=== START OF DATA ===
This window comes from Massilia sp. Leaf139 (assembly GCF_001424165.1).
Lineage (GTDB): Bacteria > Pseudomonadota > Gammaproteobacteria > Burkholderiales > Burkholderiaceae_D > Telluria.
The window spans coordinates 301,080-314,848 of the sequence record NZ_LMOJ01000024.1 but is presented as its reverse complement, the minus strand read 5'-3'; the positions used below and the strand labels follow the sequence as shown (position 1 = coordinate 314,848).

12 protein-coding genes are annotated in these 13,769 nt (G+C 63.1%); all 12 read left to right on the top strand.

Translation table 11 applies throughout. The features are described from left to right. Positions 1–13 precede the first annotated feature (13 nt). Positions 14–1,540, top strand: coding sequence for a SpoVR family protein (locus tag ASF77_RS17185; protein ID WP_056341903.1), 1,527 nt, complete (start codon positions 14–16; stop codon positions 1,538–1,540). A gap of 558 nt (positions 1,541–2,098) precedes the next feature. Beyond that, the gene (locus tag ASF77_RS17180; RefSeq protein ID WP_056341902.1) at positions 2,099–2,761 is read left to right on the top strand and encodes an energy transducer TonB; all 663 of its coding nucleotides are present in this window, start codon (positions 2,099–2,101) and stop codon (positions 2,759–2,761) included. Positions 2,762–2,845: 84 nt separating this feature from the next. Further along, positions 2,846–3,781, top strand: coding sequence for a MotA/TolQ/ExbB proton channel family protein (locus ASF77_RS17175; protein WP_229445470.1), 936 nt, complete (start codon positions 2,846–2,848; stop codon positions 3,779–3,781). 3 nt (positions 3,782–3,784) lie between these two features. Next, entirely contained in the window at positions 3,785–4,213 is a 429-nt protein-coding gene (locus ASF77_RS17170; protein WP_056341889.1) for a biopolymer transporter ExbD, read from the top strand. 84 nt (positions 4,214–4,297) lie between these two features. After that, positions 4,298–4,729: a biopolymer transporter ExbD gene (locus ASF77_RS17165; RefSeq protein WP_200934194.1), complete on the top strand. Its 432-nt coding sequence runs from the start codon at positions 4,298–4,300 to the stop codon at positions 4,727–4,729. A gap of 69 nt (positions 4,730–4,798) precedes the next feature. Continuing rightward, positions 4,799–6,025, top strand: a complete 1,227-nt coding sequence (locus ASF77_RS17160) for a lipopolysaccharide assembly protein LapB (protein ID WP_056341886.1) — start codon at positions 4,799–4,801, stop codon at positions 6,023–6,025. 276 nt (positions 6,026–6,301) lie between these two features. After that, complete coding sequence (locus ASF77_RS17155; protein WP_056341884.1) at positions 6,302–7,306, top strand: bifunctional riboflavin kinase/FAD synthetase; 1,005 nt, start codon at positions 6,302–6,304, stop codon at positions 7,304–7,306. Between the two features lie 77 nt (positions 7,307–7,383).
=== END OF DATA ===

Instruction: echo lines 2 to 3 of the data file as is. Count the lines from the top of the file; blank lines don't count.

Lineage (GTDB): Bacteria > Pseudomonadota > Gammaproteobacteria > Burkholderiales > Burkholderiaceae_D > Telluria.
The window spans coordinates 301,080-314,848 of the sequence record NZ_LMOJ01000024.1 but is presented as its reverse complement, the minus strand read 5'-3'; the positions used below and the strand labels follow the sequence as shown (position 1 = coordinate 314,848).